<img class="lazy" height="1" width="1" style="display:none" src="data:image/svg+xml,%3Csvg%20xmlns='http://www.w3.org/2000/svg'%20viewBox='0%200%201%201'%3E%3C/svg%3E" data-src="https://www.facebook.com/tr?id=376816859356052&amp;ev=PageView&amp;noscript=1">
 In Shop Blog

We may receive a commission when you use our affiliate links. However, this does not impact our recommendations.

Since Bob Lang and I returned from our scouting trip for potential book projects at the Museum of Early Southern Decorative Arts, I have had the opportunity to build a few southern projects. Two_RabbetsA couple or projects came from our book “Furniture in the Southern Style” and the project on which I’m working now was a piece taken from our “potential” list – pieces that didn’t make it in the book.

Interestingly, two of the projects have had quirks when it came to joinery. The lady’s desk I built in the November 2011 issue (#193) had double-blind dovetails where the case sides joined the top. (Read more about double-blind dovetails.) That is generally, at least in pieces that I have reproduced or researched, a half-blind or through dovetail.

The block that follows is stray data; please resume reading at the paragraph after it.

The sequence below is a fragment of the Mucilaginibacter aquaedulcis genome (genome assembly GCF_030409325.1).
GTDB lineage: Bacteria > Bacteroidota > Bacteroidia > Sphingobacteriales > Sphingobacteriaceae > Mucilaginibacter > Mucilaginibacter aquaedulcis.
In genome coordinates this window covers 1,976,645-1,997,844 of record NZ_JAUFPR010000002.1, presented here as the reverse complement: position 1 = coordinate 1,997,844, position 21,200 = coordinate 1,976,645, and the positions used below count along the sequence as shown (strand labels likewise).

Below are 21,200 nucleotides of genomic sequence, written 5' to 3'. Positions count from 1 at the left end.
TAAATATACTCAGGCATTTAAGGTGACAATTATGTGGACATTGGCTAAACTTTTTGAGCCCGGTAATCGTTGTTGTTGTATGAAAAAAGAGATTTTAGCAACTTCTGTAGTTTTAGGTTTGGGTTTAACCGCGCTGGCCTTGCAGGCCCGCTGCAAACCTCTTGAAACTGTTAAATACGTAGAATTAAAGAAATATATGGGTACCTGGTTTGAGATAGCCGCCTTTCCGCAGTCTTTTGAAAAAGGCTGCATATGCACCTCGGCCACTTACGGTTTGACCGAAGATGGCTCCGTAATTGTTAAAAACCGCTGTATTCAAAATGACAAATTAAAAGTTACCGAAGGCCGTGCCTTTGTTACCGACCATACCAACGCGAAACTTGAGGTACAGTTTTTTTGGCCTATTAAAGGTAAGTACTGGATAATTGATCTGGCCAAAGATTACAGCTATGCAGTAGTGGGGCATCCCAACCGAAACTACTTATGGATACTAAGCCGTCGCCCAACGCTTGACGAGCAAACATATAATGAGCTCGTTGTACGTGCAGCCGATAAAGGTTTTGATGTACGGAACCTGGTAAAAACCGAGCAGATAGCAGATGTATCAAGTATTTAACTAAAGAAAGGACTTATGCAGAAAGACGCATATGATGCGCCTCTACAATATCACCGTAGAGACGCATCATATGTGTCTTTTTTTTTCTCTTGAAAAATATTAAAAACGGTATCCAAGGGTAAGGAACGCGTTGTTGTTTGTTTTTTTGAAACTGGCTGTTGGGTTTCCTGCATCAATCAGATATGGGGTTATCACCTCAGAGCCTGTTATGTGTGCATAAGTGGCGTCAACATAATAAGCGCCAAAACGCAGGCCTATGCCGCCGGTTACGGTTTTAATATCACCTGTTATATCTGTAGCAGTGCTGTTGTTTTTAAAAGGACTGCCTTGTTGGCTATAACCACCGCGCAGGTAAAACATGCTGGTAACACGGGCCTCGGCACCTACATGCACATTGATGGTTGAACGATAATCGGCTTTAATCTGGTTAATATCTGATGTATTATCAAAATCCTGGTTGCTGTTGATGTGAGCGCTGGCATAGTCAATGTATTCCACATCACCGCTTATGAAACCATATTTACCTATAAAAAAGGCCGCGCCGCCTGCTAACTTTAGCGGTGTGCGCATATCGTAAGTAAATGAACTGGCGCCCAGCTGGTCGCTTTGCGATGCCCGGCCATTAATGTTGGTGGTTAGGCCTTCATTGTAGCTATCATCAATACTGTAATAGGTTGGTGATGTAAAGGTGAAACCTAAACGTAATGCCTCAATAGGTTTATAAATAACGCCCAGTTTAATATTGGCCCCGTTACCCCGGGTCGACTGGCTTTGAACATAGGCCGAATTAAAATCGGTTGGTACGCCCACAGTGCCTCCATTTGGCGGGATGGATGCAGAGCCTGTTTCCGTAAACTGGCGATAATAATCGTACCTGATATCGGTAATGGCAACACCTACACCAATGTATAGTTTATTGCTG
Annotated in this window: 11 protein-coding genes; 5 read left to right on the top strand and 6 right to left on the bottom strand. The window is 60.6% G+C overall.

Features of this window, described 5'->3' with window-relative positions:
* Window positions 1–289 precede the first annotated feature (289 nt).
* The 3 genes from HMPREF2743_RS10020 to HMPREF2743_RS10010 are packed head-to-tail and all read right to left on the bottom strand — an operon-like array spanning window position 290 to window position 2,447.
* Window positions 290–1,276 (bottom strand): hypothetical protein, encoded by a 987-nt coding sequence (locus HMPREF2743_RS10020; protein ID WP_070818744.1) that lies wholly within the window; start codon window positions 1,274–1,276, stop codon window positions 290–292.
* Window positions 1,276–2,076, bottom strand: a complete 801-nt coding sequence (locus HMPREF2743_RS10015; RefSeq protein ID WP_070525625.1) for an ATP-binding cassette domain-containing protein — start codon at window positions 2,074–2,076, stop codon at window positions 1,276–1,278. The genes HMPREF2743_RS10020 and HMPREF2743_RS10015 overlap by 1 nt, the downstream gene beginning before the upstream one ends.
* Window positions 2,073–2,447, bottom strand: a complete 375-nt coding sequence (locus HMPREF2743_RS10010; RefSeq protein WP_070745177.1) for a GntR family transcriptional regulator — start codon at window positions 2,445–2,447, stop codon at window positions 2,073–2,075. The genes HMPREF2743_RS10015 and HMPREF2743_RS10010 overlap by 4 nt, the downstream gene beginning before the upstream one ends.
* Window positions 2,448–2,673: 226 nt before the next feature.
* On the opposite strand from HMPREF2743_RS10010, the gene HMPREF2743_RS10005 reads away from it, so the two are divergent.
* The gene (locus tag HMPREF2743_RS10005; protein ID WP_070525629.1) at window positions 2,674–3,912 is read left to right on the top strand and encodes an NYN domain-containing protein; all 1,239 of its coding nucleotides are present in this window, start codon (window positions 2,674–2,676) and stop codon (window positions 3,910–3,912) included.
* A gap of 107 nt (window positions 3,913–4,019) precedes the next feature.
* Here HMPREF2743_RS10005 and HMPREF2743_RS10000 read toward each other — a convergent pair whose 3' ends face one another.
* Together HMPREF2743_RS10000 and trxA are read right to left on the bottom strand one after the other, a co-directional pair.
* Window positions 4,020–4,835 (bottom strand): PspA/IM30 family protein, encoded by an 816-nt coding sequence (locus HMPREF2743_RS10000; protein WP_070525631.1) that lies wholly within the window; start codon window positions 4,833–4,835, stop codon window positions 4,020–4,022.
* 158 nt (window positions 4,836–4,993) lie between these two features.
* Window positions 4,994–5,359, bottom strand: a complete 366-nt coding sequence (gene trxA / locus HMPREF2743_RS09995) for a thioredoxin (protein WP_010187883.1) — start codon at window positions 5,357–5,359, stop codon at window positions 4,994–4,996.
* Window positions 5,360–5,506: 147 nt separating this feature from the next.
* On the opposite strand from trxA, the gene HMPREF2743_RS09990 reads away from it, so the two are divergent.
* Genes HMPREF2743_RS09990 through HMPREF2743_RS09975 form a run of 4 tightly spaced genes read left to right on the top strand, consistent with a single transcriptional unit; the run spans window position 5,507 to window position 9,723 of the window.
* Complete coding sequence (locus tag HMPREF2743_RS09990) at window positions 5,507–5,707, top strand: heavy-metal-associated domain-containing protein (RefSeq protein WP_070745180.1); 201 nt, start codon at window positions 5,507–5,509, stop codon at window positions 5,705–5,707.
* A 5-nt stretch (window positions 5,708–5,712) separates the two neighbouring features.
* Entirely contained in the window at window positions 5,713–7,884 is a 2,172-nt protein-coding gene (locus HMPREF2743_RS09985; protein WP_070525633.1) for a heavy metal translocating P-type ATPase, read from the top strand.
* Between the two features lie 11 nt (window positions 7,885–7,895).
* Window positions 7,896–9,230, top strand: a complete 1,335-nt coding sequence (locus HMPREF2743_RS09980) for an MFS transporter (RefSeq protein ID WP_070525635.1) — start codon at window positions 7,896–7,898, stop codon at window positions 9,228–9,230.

The piece I’m working on now – I can’t tell you exactly what it is quite yet – has a twist in how a rabbet is cut. A rabbet joint is a rather easy joint to make.


By registering, I acknowledge and agree to Active Interest Media's (AIM) Terms of Service and to AIM's use of my contact information to communicate with me about AIM, its brands or its third-party partners' products, services, events and research opportunities. AIM's use of the information I provide will be consistent with the AIM Privacy Policy.

Start typing and press Enter to search